Yow's drive forged in childhood
Posted January 30, 2009
Updated March 9, 2009
Gibsonville, N.C. — Kay Yow grew up in the heart of the North Carolina Piedmont, the oldest child of a a factory worker and a beautician. Both of her parents played basketball in high school, and they passed their love of the game – and all sports – onto their children.
Hilton and Lib Yow put up a basketball goal behind their small frame house for the children to practice and play. Games became neighborhood events.
"We played football out in the middle of the street with all the boys because our dads didn't have any boys, except Kay's little brother, so they let us be tomboys," said Lethe Yow-Walters, Kay Yow's cousin.
Walters said she and Yow were inseparable growing up – they lived four houses apart – and she always knew when Yow was up for a game.
"I would hear her coming up the road – bounce, bounce, bounce, bounce," she said, imitating the sound of a basketball being dribbled on the pavement.
Yow was intensely competitive throughout childhood, her relatives said, and the intensity went beyond basketball.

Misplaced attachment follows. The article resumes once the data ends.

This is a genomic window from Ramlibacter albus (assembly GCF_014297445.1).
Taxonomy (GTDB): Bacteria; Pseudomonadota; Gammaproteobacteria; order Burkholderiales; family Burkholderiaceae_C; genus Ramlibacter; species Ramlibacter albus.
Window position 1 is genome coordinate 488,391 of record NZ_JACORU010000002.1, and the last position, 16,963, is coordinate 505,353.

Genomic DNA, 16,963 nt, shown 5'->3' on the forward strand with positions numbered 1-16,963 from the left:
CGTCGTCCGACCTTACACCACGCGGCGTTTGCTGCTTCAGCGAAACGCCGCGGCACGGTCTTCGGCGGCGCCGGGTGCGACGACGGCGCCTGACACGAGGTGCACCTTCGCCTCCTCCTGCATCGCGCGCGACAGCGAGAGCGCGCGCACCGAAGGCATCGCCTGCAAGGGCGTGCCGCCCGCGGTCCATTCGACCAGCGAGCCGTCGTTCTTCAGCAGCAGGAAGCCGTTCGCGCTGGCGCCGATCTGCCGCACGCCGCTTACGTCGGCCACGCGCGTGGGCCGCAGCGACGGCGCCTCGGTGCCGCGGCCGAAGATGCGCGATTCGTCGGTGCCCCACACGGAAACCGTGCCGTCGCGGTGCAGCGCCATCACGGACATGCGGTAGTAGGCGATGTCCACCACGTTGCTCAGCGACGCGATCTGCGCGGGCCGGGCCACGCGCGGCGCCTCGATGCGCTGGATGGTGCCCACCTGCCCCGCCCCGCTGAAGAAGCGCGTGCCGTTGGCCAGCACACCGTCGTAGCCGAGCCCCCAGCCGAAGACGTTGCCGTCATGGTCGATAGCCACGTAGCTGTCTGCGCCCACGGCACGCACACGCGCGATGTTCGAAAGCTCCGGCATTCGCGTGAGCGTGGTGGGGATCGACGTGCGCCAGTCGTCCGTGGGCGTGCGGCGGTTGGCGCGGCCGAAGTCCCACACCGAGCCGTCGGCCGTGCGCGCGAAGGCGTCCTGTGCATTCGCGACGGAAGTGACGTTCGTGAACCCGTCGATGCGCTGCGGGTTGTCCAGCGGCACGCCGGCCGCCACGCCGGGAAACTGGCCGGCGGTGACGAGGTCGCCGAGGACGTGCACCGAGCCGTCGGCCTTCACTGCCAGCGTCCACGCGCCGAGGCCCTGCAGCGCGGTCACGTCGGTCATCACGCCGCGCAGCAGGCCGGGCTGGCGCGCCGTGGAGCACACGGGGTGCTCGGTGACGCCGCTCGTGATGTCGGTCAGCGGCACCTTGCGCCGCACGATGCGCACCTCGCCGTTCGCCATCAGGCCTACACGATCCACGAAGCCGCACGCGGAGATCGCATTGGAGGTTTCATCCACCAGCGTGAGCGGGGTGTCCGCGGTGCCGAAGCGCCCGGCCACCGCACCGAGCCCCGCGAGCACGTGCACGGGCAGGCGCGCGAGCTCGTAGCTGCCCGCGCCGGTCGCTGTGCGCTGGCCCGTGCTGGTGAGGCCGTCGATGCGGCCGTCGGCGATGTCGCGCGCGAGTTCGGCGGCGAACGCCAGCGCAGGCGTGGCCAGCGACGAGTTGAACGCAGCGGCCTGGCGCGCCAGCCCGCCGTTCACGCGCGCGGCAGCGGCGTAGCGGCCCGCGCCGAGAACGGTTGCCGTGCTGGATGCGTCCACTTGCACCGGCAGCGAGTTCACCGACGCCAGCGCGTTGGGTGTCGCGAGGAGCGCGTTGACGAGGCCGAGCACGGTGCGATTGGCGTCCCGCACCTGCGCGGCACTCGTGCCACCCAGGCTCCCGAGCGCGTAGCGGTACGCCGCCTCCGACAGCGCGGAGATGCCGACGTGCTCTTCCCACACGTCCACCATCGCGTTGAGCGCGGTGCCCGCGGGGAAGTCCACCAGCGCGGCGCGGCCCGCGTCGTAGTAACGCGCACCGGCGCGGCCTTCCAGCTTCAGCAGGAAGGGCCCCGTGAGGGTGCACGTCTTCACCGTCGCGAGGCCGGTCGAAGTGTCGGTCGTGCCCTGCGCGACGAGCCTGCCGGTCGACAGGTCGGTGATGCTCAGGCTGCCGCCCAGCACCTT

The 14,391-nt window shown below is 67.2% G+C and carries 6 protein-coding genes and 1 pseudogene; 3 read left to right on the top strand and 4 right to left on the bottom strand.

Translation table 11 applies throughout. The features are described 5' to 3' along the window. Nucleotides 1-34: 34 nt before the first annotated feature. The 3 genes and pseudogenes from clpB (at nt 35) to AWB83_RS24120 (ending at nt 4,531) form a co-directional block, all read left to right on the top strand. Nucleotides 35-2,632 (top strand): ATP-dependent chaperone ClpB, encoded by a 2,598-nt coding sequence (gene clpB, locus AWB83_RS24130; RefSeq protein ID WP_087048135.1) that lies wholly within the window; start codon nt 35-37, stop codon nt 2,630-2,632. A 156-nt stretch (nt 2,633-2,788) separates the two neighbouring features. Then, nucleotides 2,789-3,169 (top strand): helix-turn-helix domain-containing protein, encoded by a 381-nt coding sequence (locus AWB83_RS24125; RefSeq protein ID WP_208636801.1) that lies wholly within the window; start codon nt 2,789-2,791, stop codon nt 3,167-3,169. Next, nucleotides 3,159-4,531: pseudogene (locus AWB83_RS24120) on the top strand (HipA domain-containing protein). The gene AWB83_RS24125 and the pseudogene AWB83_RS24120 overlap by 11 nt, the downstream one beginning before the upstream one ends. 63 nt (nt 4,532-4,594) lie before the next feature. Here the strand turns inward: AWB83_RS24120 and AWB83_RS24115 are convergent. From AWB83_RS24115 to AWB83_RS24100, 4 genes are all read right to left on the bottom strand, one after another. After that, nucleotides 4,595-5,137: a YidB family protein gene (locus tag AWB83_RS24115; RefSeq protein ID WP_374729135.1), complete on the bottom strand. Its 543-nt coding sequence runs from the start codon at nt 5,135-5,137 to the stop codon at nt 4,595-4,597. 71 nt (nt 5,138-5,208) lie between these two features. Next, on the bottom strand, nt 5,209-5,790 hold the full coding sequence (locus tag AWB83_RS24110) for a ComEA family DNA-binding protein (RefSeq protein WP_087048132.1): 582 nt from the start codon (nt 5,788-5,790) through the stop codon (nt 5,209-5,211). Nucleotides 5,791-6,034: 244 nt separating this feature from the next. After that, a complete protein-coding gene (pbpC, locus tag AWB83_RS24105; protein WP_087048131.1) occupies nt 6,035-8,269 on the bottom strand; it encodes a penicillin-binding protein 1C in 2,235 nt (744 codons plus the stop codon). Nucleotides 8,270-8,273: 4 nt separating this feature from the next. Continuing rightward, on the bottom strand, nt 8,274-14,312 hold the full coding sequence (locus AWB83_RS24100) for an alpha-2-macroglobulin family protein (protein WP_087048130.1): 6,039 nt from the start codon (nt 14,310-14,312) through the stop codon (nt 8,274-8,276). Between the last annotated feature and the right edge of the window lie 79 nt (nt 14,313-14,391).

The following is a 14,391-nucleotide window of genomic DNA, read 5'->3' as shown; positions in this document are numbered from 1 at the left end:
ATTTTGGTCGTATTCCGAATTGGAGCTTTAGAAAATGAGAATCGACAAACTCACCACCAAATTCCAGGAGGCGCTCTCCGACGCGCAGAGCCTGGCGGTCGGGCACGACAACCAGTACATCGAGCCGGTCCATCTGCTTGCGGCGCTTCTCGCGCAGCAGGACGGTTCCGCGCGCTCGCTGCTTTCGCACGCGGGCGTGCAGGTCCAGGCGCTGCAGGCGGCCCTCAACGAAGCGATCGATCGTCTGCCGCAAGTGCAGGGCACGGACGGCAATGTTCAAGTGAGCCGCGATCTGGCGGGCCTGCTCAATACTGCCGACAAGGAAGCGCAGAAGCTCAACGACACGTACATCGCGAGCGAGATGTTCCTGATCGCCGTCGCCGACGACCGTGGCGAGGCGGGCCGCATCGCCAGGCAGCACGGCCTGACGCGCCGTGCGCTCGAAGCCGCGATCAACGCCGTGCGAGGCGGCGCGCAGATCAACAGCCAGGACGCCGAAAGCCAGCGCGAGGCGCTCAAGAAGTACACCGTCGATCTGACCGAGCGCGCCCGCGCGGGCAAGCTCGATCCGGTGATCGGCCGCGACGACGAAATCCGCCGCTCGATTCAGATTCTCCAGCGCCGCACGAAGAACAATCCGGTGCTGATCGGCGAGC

"They would play with the guys – pick-up games. You watch out (because) they'd blow by you and score," said Deleno Flynn, another cousin.
"She's just the kid that would never let me win more games at ping-pong," Walters said.
At Gibsonville High School, Yow started on the girls basketball team as a freshman and was team captain by her senior year. She once scored 52 points in a game.
"She was a forward, and she had a great shot. We would go out and play horse together, and I hate to admit it (but) she did beat me quite a few times," said Buzz Griggs, a classmate of Yow's from first grade through high school.
"She was athletic (and) intelligent, and she was cute. She was pretty," Griggs said.
Yow returned the compliment in Griggs' sophomore yearbook, signing it, "To a cute boy who will go far in sports."
"(It was) not as far as she did, of course," he said.
Yow went on to become a Hall of Fame basketball coach at North Carolina State University, piling up 729 victories and an Olympic gold medal during a 38-year career.
She also inspired thousands by leading her teams despite battling breast cancer for more than 20 years. The disease finally won out last week, when Yow died at the age of 66.
"I quit praying for a cure. I started praying for mercy because she was in so much pain," Flynn said. "We knew she was going when we saw her last (week)."
Gibsonville lowered all flags to half-staff in honor of Yow, who was to be buried in her hometown. Mayor Leonard Williams declared Saturday Kay Yow Remembrance Day in the town.
"She's not suffering," Griggs said, choking back tears. "We were touched (by her life and her death) – everybody, the whole town."